“Shuu” is a 1956 Japanese film directed by Mikio Naruse. The film tells the story of a mother and daughter who run a small business selling flowers.
Despite their hard work, the business is struggling, and they find themselves facing financial ruin.
The film is notable for its sensitive and nuanced portrayal of the struggles faced by working-class women in post-war Japan.
It explores themes of family, duty, and sacrifice, and presents a subtle critique of the social and economic forces that conspire to keep people trapped in poverty.
Naruse’s direction is characterized by a restrained, observational style that allows the emotions of the characters to come through in natural and unforced ways.
The performances of the cast, particularly those of the two lead actresses, are excellent and lend the film a sense of authenticity and emotional depth.
“Shuu” is a powerful and moving film that offers a glimpse into the lives of ordinary people struggling to make ends meet in a challenging and rapidly changing world.
It is a testament to Naruse’s skill as a director and his deep empathy for his characters.
6. Wife! Be Like a Rose! (1935)
“Wife! Be Like a Rose!” is a 1935 Japanese film directed by Mikio Naruse, and was one of his earliest works.
The film is a domestic drama that explores the relationship between a struggling salaryman named Shuichi (played by Den Obinata) and his wife, Kikue (played by Sachiko Chiba).
The film examines the social and economic pressures faced by the couple, as they struggle to make ends meet while also conforming to the strict social expectations of their roles as husband and wife.
Shuichi becomes increasingly distant and frustrated with his lot in life, while Kikue struggles to maintain her dignity and sense of self-worth in the face of her husband’s emotional and financial neglect.
“Wife! Be Like a Rose!” is known for its sensitive and nuanced portrayal of its characters, as well as its exploration of complex themes related to gender roles, economic inequality, and the strains of modern urban life in Japan.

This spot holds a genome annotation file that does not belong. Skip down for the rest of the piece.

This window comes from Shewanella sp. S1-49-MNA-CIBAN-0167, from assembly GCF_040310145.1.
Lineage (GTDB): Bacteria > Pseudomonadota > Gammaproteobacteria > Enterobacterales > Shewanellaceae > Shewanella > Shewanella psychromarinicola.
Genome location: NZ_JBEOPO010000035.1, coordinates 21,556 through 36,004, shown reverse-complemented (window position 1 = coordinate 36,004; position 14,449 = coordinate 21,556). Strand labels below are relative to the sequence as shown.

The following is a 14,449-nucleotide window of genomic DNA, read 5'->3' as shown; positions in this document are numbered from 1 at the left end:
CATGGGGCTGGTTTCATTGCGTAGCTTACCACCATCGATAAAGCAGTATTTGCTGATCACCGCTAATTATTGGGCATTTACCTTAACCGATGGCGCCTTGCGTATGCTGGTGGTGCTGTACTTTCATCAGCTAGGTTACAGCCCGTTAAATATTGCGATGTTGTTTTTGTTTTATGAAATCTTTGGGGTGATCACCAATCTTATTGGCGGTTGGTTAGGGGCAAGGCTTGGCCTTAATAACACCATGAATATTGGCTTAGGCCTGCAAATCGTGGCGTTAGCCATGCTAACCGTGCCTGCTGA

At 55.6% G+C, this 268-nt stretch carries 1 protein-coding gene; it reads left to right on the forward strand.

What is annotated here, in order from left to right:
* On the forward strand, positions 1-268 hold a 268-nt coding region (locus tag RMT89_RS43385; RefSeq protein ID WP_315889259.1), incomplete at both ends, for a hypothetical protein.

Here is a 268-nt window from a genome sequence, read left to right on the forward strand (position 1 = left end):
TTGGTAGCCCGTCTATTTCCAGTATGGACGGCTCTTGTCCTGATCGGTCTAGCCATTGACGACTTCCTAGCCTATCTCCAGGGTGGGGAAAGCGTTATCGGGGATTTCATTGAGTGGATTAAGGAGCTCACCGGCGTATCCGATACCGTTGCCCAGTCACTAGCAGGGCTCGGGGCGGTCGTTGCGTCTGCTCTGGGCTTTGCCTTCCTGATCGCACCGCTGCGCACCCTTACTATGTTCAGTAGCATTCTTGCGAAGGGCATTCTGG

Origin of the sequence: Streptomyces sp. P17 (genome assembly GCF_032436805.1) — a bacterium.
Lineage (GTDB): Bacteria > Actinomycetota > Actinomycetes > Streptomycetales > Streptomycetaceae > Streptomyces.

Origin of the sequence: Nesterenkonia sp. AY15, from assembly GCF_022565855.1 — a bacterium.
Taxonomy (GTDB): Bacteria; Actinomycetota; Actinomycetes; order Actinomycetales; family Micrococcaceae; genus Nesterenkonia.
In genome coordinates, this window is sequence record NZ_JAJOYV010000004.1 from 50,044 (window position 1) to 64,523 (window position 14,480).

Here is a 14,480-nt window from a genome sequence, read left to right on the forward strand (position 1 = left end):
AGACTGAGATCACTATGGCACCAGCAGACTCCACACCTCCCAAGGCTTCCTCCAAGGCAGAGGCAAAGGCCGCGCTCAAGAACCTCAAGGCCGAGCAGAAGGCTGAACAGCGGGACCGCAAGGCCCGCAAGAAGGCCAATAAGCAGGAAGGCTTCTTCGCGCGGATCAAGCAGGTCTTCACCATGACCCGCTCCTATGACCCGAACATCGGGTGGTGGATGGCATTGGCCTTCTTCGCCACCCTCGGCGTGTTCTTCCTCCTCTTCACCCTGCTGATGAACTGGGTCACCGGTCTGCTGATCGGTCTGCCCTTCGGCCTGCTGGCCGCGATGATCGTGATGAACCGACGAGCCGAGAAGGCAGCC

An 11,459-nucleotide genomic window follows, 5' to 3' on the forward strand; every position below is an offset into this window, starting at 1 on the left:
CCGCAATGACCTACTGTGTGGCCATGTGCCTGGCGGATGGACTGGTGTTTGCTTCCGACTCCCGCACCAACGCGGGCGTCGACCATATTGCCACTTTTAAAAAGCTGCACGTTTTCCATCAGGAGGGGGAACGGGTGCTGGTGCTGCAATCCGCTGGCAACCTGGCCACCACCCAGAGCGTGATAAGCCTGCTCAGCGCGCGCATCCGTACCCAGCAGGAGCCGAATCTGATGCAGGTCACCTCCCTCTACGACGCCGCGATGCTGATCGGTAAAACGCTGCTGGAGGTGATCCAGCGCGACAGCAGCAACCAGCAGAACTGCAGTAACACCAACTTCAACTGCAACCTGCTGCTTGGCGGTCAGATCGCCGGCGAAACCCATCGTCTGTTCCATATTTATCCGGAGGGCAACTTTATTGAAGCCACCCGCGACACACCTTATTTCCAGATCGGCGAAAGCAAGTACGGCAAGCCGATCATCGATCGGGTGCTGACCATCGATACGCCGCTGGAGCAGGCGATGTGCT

The film was praised for its realistic and unsentimental depiction of the challenges faced by ordinary people in a rapidly changing society.
While “Wife! Be Like a Rose!” was not a commercial success upon its release, it is now recognized as a classic of early Japanese cinema and an important work in the career of Mikio Naruse.
The film remains a must-see for fans of Japanese cinema and anyone interested in exploring the complexities of human relationships and the challenges of life in modern society.
7. When a Woman Ascends the Stairs (1960)
“When a Woman Ascends the Stairs” is a Japanese film released in 1960, directed by Mikio Naruse and starring Hideko Takamine.
The story follows a widowed bar hostess named Keiko who struggles to make a living and support her family in Tokyo’s bustling Ginza district.
Keiko must navigate the complex social dynamics of the hostess world, where men’s desires and expectations clash with her own desires for independence and self-respect.
“When a Woman Ascends the Stairs” is known for its powerful portrayal of a woman’s struggle for agency in a patriarchal society, as well as its sensitive and nuanced exploration of class, gender, and human relationships.
The film is widely regarded as one of Naruse’s masterpieces and a landmark of Japanese cinema.
8. Every-Night Dreams (1933)
“Every-Night Dreams” (also known as “Every Night Dreams”) is a 1933 American pre-Code drama film directed by Victor Halperin.
The film tells the story of a young woman named Mary (played by Dorothy Revier) who is a struggling actress living in New York City.
She is determined to make it in the entertainment industry, but finds herself caught up in a web of deceit and exploitation.
As Mary struggles to make ends meet, she meets a wealthy businessman named John (Conway Tearle) who offers to help her career.
However, John’s intentions are not entirely pure, and he begins to use Mary for his own sexual desires. Mary must navigate the dangerous world of show business while also trying to protect herself from John’s advances.
“Every-Night Dreams” is notable for its frank depiction of sexual exploitation and the seedy side of the entertainment industry.
The film was made during the pre-Code era of Hollywood, when censorship regulations were lax, and it pushed the boundaries of what was considered acceptable on screen.
The film’s themes and content would later be subject to censorship under the stricter Production Code that was enforced in Hollywood starting in 1934.
9. Scattered Clouds (1967)
“Scattered Clouds” is a 1967 Japanese film directed by Mikio Naruse. The film is based on a novel by the renowned Japanese author, Kawabata Yasunari.
Here are three reasons why you should watch “Scattered Clouds:”
The cinematography: The film is beautifully shot, with stunning landscapes and intricate camera work that captures the subtle emotions of the characters.
The cinematography creates a dreamlike atmosphere that perfectly complements the film’s melancholic themes.
The performances: The lead actors, Yoko Tsukasa and Yuzo Kayama, give powerful and nuanced performances that bring depth and complexity to their characters.
Their performances convey a sense of longing and loss that is at the heart of the film.